Bertrand van Ruymbeke (Université Paris 8)
May 15, 2019
10 a.m.-12 noon, N3 (Muschel)
How did the image of the New World evolve in France from the end of the Seven Years’ War in 1763 to the French Revolution in 1789? What was the intellectual and constitutional impact of the American revolution on pre-revolutionary French society? An original way to answer these two related questions is to look at prize-winning contests (concours) offered by the Académies. These contests were immensely popular in eighteenth-century France as several hundreds were organized, drawing thousands of memoirs over the course of the century. These essay contests bore on a wide range of topics in science, agriculture, history, law, medicine, commerce, gambling, fashion, and geography, as well as a myriad of regional issues, but also on the Atlantic World, slavery, the European «discovery» of the New World, the American revolution, colonization, and trade, particularly in the Académies of Pau, Lyon, Marseille, Toulouse, and Paris. Eloges competitions on major figures, historical or contemporaneous, related to New Worlds, such as Columbus, Franklin, Vergennes or Cook, were also held in the Académies of Marseille, Amiens, Cap François (on the island of Saint-Domingue), and Paris. Memoirs submitted to these contests, along with pamphlets, press articles, travel accounts, compilations of translated State Constitutions, and history books published on the American Revolution, offer a privileged view into a French—and to some extent European—collective reflection on the colonization of the New World and the birth of the American republic.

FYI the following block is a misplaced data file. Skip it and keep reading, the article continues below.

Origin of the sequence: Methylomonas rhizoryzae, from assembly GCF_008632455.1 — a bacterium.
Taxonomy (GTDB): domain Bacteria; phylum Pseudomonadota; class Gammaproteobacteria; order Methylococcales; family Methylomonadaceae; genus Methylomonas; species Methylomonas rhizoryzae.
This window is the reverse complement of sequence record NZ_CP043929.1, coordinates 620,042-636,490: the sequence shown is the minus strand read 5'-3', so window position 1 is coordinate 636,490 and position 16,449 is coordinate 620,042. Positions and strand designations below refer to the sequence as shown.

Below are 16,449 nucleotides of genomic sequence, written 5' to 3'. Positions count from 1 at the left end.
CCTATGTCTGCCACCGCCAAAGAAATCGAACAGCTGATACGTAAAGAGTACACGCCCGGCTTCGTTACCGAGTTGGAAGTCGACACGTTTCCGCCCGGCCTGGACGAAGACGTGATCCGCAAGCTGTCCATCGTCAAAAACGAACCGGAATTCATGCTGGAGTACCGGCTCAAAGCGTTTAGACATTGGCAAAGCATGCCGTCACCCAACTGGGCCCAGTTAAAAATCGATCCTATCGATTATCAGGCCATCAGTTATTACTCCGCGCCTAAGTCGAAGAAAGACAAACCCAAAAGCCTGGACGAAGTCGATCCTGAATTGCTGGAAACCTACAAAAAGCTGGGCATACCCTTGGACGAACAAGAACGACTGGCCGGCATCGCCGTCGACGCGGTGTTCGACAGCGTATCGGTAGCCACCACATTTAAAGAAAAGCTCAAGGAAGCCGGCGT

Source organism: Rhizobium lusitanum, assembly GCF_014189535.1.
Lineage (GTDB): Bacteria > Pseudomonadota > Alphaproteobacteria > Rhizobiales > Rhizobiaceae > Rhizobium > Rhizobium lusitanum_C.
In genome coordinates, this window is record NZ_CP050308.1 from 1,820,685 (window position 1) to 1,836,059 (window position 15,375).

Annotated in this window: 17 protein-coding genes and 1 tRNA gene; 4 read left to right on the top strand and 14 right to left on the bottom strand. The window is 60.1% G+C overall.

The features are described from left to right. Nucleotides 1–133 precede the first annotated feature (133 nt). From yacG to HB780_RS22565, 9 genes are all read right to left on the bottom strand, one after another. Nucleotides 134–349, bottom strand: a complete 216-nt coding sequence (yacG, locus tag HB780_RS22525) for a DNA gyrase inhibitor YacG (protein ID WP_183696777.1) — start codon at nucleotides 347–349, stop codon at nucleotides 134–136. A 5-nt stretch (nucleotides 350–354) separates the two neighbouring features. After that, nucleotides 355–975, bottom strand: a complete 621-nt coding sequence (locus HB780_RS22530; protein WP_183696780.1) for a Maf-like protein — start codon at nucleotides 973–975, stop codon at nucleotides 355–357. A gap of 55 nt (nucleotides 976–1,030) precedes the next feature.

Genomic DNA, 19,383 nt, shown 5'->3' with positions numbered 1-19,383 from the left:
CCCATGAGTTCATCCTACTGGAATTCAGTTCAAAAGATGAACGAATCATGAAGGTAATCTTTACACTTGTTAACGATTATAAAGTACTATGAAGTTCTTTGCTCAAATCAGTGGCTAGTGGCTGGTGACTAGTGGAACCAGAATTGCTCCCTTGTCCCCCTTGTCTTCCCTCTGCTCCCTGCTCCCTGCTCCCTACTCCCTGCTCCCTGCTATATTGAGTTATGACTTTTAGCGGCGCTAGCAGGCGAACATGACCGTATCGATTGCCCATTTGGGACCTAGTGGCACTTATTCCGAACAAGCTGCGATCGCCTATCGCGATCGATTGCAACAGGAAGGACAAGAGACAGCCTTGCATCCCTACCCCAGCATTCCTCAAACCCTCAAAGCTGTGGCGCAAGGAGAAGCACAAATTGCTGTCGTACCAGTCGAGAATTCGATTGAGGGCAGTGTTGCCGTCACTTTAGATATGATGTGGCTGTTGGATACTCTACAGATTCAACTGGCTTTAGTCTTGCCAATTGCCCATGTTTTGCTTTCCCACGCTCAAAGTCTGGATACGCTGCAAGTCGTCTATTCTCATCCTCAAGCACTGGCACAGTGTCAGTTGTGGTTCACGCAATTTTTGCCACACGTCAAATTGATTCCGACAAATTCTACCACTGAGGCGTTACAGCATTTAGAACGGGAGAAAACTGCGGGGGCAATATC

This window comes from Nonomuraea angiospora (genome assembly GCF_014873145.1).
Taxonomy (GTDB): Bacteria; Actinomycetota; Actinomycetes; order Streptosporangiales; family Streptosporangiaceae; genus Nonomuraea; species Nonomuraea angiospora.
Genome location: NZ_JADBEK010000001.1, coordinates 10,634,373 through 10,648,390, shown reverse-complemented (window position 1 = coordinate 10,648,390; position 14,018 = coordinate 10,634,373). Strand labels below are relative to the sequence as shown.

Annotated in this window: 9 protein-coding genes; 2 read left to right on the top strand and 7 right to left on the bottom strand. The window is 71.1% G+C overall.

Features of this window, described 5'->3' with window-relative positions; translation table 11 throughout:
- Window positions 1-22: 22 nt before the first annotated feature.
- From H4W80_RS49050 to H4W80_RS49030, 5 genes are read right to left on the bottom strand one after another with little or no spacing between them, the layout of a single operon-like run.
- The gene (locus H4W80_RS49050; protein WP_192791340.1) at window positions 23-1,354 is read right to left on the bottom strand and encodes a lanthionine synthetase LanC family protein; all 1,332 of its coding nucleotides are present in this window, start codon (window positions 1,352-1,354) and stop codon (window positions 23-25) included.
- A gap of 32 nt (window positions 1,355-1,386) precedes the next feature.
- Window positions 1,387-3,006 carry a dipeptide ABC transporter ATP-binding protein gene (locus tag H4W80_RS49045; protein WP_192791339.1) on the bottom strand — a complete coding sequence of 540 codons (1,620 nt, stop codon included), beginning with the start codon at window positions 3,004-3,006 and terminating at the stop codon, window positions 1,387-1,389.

Bertrand van Ruymbeke is Professeur de Civilisation et d’Histoire Américaines at the Département d’Études des Pays Anglophones at Université Paris 8.
You can download the poster for the event here.